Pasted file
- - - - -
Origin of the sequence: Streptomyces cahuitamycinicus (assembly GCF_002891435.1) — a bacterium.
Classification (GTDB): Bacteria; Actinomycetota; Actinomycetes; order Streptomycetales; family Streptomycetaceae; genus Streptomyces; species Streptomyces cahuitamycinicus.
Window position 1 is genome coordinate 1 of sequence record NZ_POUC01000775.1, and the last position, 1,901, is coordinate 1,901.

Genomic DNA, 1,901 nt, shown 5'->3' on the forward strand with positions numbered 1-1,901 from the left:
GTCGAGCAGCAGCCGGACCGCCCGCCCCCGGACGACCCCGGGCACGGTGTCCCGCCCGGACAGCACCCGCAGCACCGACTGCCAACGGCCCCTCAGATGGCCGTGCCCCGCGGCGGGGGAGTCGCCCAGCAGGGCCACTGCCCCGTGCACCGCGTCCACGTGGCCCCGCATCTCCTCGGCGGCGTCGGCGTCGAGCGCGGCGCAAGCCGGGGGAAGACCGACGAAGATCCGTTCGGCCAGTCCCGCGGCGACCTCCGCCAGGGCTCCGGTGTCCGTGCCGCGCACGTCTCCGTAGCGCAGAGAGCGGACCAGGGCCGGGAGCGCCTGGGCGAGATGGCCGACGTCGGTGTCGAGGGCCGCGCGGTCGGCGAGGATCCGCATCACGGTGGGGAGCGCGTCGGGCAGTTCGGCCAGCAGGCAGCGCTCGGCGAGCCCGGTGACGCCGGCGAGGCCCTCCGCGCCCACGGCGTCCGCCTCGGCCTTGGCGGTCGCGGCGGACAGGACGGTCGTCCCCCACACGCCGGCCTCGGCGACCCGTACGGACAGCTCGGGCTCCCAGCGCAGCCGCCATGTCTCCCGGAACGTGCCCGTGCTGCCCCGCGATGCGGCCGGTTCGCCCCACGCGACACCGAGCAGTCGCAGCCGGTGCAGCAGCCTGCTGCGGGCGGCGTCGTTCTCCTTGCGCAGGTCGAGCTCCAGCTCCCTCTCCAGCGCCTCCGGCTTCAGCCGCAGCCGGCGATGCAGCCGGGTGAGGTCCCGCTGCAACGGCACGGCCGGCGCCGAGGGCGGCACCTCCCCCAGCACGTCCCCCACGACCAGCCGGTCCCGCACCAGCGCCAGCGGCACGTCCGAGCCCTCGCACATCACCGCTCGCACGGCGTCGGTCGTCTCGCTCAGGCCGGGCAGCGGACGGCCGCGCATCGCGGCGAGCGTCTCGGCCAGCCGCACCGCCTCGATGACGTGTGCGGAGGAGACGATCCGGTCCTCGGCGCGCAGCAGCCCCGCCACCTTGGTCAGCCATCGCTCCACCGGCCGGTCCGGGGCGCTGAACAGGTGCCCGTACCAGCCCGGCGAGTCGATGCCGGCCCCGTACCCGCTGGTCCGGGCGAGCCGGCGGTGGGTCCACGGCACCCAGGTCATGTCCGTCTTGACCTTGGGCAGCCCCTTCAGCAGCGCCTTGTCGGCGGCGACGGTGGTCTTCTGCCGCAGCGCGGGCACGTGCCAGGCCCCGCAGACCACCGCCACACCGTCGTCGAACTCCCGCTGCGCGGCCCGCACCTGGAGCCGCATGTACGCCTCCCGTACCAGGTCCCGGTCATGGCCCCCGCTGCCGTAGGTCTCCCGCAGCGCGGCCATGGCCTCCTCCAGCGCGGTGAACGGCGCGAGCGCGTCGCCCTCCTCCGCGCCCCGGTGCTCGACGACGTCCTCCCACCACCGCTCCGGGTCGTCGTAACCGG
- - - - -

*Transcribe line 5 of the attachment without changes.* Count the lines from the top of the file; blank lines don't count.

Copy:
GTCGAGCAGCAGCCGGACCGCCCGCCCCCGGACGACCCCGGGCACGGTGTCCCGCCCGGACAGCACCCGCAGCACCGACTGCCAACGGCCCCTCAGATGGCCGTGCCCCGCGGCGGGGGAGTCGCCCAGCAGGGCCACTGCCCCGTGCACCGCGTCCACGTGGCCCCGCATCTCCTCGGCGGCGTCGGCGTCGAGCGCGGCGCAAGCCGGGGGAAGACCGACGAAGATCCGTTCGGCCAGTCCCGCGGCGACCTCCGCCAGGGCTCCGGTGTCCGTGCCGCGCACGTCTCCGTAGCGCAGAGAGCGGACCAGGGCCGGGAGCGCCTGGGCGAGATGGCCGACGTCGGTGTCGAGGGCCGCGCGGTCGGCGAGGATCCGCATCACGGTGGGGAGCGCGTCGGGCAGTTCGGCCAGCAGGCAGCGCTCGGCGAGCCCGGTGACGCCGGCGAGGCCCTCCGCGCCCACGGCGTCCGCCTCGGCCTTGGCGGTCGCGGCGGACAGGACGGTCGTCCCCCACACGCCGGCCTCGGCGACCCGTACGGACAGCTCGGGCTCCCAGCGCAGCCGCCATGTCTCCCGGAACGTGCCCGTGCTGCCCCGCGATGCGGCCGGTTCGCCCCACGCGACACCGAGCAGTCGCAGCCGGTGCAGCAGCCTGCTGCGGGCGGCGTCGTTCTCCTTGCGCAGGTCGAGCTCCAGCTCCCTCTCCAGCGCCTCCGGCTTCAGCCGCAGCCGGCGATGCAGCCGGGTGAGGTCCCGCTGCAACGGCACGGCCGGCGCCGAGGGCGGCACCTCCCCCAGCACGTCCCCCACGACCAGCCGGTCCCGCACCAGCGCCAGCGGCACGTCCGAGCCCTCGCACATCACCGCTCGCACGGCGTCGGTCGTCTCGCTCAGGCCGGGCAGCGGACGGCCGCGCATCGCGGCGAGCGTCTCGGCCAGCCGCACCGCCTCGATGACGTGTGCGGAGGAGACGATCCGGTCCTCGGCGCGCAGCAGCCCCGCCACCTTGGTCAGCCATCGCTCCACCGGCCGGTCCGGGGCGCTGAACAGGTGCCCGTACCAGCCCGGCGAGTCGATGCCGGCCCCGTACCCGCTGGTCCGGGCGAGCCGGCGGTGGGTCCACGGCACCCAGGTCATGTCCGTCTTGACCTTGGGCAGCCCCTTCAGCAGCGCCTTGTCGGCGGCGACGGTGGTCTTCTGCCGCAGCGCGGGCACGTGCCAGGCCCCGCAGACCACCGCCACACCGTCGTCGAACTCCCGCTGCGCGGCCCGCACCTGGAGCCGCATGTACGCCTCCCGTACCAGGTCCCGGTCATGGCCCCCGCTGCCGTAGGTCTCCCGCAGCGCGGCCATGGCCTCCTCCAGCGCGGTGAACGGCGCGAGCGCGTCGCCCTCCTCCGCGCCCCGGTGCTCGACGACGTCCTCCCACCACCGCTCCGGGTCGTCGTAACCGG